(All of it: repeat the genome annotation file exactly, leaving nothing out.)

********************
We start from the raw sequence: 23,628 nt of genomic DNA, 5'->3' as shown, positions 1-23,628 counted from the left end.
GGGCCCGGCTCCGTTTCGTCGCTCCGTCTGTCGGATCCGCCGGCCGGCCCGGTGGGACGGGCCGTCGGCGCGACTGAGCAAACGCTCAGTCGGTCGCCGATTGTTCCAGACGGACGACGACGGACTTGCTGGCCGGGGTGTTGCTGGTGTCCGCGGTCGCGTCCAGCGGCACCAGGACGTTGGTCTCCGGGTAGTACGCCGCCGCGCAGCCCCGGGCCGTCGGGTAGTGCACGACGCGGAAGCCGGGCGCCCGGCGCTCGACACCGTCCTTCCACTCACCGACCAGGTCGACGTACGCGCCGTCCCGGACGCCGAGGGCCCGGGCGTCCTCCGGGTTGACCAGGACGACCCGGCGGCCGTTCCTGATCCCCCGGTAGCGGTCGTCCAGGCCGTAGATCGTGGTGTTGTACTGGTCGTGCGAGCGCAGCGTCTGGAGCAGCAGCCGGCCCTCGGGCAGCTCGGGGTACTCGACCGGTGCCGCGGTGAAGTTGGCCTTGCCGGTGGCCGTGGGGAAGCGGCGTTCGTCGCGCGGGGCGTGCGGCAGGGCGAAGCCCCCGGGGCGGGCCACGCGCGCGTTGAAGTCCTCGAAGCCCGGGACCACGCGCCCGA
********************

We start from the raw sequence: 23,628 nt of genomic DNA, 5'->3' as shown, positions 1-23,628 counted from the left end.
GGGCCCGGCTCCGTTTCGTCGCTCCGTCTGTCGGATCCGCCGGCCGGCCCGGTGGGACGGGCCGTCGGCGCGACTGAGCAAACGCTCAGTCGGTCGCCGATTGTTCCAGACGGACGACGACGGACTTGCTGGCCGGGGTGTTGCTGGTGTCCGCGGTCGCGTCCAGCGGCACCAGGACGTTGGTCTCCGGGTAGTACGCCGCCGCGCAGCCCCGGGCCGTCGGGTAGTGCACGACGCGGAAGCCGGGCGCCCGGCGCTCGACACCGTCCTTCCACTCACCGACCAGGTCGACGTACGCGCCGTCCCGGACGCCGAGGGCCCGGGCGTCCTCCGGGTTGACCAGGACGACCCGGCGGCCGTTCCTGATCCCCCGGTAGCGGTCGTCCAGGCCGTAGATCGTGGTGTTGTACTGGTCGTGCGAGCGCAGCGTCTGGAGCAGCAGCCGGCCCTCGGGCAGCTCGGGGTACTCGACCGGTGCCGCGGTGAAGTTGGCCTTGCCGGTGGCCGTGGGGAAGCGGCGTTCGTCGCGCGGGGCGTGCGGCAGGGCGAAGCCCCCGGGGCGGGCCACGCGCGCGTTGAAGTCCTCGAAGCCCGGGACCACGCGCCCGA